How do you know if a persistent cough may be turning into something more serious? While instances of flu tend to get more press, pneumonia is actually more common – and more deadly. According to the CDC, about 50,000 people in the United States die of pneumonia each year, versus about 4,000 for influenza.
While most of us will get some sort of seasonal cold this year, the differences between a cough and pneumonia are generally easy to spot. According to Dr. Marcus Romanello, Chief Medical Officer at Fort Hamilton Hospital, the most common cause of a cough is viral bronchitis. This is an irritation caused by a virus of the upper airways and the main trachea and lower bronchia.
“For most people, that irritation results in a cough lasting two or three weeks no matter what you do,” says Dr. Romanello. “A two-to-three-week cough that is otherwise not leaving you with any shortness of breath or fever is probably going to get better on its own and does not require antibiotics. “
However, if a cough not only lingers but begins to worsen and progress, this is a sign of trouble. “It is more likely to be pneumonia,” says Dr. Romanello, “if you are having severe shortness of breath, persistent fever beyond several days, or if you are coughing up significant amounts of mucus.” Seek medical attention if your cough is not improving, is actively getting worse over time, if you experience significant shortness of breath, fever beyond several days, or are unable to eat or drink.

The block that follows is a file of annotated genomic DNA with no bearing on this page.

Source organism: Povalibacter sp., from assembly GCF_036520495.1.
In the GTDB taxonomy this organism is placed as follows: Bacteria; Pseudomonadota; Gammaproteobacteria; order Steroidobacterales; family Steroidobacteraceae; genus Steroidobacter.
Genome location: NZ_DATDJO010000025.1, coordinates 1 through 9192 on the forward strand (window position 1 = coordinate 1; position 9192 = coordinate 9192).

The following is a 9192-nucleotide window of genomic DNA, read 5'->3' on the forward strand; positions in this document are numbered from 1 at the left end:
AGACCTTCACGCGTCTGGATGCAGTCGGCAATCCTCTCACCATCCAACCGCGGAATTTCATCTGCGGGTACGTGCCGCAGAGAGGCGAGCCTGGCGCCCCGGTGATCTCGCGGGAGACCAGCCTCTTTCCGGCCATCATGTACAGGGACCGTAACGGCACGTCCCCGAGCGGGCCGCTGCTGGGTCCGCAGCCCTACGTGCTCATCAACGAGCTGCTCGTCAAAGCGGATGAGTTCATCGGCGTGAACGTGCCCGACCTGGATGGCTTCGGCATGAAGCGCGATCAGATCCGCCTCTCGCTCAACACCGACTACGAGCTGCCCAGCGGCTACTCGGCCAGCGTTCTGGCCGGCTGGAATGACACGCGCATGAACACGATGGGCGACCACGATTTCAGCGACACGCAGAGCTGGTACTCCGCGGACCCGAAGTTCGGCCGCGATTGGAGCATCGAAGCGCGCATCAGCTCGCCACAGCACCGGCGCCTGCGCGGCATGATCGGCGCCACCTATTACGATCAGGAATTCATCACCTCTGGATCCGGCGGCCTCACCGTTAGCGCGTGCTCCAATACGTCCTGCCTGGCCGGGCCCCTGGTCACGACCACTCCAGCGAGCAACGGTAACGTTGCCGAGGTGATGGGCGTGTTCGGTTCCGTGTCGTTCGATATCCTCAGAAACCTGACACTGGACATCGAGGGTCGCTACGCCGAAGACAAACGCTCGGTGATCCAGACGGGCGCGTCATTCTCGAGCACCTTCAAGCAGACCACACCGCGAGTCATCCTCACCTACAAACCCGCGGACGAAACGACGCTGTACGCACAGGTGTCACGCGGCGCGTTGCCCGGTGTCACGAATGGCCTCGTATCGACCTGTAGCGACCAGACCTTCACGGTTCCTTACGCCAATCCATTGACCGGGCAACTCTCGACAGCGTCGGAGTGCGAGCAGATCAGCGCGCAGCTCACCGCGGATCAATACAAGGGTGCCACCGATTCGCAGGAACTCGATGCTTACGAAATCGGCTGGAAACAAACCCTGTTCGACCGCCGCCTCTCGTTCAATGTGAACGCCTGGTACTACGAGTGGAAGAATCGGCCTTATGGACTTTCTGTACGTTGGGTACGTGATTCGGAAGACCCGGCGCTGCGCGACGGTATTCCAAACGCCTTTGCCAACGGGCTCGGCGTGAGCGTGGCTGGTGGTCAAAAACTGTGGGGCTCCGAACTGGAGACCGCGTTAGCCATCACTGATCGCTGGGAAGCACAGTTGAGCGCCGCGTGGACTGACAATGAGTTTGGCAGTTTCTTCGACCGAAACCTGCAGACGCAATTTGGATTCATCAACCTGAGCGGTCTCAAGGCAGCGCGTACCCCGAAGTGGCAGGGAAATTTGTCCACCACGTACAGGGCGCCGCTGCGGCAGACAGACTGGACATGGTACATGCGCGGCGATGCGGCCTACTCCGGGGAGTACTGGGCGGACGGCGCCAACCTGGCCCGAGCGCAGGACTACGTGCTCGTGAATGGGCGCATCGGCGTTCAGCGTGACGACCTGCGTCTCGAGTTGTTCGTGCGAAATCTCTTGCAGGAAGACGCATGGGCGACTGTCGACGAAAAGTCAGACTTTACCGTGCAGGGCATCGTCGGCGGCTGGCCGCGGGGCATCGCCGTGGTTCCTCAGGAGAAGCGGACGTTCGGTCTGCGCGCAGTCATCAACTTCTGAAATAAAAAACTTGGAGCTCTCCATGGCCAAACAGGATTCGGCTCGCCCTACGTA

In many cases, those who suffer from pneumonia do not believe their symptoms are serious enough to be pneumonia. This is referred to colloquially as “walking pneumonia.” Symptoms may be so mild that people generally tolerate it without seeking medical help. There are, in fact, over 30 different causes for pneumonia, from bacteria and viruses to fungi, and some result in infections that are more severe than others.
With so many ways to contract pneumonia, the best way to prevent getting sick is to maintain healthy habits. Wash your hands regularly, follow a healthy diet, get enough sleep, exercise, and avoid smoking.